Can I See the Stars?
For the first time since this year’s GLOBE at Night started I have a clear sky, so I popped out into my back garden to find Orion and measure how light polluted my sky is.
I live in Glasgow, on the south of the city, in an area that is probably fairly described as being on the urban / suburban interface, so my sky isn’t great, even when clear. That coupled with regular cloud cover and tall trees to the south mean that my garden is far from ideal for stargazing. Even still, the small patch of sky visible to me never fails to impress on a clear night, even through the light pollution. At this time of year (late spring) Orion sits nicely in the space between the nearest buildings and the trees.
And tonight is no exception. Orion is standing proudly overhead, and using the GLOBE at Night star maps I could make out that my sky is magnitude four. Not bad, but not great. There are probably two or three times as many stars visible here as would be seen in the city centre of Glasgow, but go out into a truly dark site, such as Galloway Dark Sky Park, and you’ll see ten times as many again.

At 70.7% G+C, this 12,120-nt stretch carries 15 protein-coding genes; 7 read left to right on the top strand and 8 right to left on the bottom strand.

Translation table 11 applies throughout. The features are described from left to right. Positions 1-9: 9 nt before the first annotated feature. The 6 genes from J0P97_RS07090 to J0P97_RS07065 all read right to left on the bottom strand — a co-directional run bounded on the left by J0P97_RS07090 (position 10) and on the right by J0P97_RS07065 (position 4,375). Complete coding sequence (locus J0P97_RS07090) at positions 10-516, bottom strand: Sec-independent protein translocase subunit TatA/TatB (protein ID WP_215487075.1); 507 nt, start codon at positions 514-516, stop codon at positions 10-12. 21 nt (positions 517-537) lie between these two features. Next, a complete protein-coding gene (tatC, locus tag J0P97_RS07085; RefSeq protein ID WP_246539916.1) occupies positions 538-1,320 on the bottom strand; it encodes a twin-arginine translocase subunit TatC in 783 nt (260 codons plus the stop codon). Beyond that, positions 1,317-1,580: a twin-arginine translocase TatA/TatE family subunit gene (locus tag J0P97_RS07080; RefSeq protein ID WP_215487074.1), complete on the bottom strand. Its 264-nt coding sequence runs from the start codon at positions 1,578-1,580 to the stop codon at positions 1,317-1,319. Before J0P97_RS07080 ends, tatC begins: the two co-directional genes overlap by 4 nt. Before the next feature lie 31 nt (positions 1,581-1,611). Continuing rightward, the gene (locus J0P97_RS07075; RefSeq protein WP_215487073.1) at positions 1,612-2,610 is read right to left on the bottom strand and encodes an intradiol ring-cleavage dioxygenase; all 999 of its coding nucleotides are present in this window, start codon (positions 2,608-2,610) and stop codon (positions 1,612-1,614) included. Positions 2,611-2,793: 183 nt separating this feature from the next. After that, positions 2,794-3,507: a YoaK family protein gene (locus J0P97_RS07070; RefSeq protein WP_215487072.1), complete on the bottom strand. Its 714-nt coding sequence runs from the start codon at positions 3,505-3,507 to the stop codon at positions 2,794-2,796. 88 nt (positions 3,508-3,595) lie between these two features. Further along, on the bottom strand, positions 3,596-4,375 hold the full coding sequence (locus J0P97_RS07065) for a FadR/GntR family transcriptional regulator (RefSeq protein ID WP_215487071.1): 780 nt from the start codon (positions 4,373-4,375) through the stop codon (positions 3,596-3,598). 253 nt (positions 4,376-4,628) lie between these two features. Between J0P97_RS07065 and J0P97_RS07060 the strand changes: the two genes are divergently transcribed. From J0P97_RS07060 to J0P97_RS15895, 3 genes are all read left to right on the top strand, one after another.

Sky Quality Metre
Using my nifty little Sky Quality Metre I can get a much more accurate measure of how bright my sky is. The metre gives a reading of magnitudes per square arcsecond (i.e. brightness per unit area in the sky). The readings, if taken of the zenith point directly overhead, range from around 16 in a bright city up to 23 in a very dark place indeed (Galloway Dark Sky Park, at the darkest part, registers 22.7 magnitudes per square arcsecond). The sky above my garden at the moment is reading 18.3, which is much better than I expected. I must get my telescope out before summer arrives…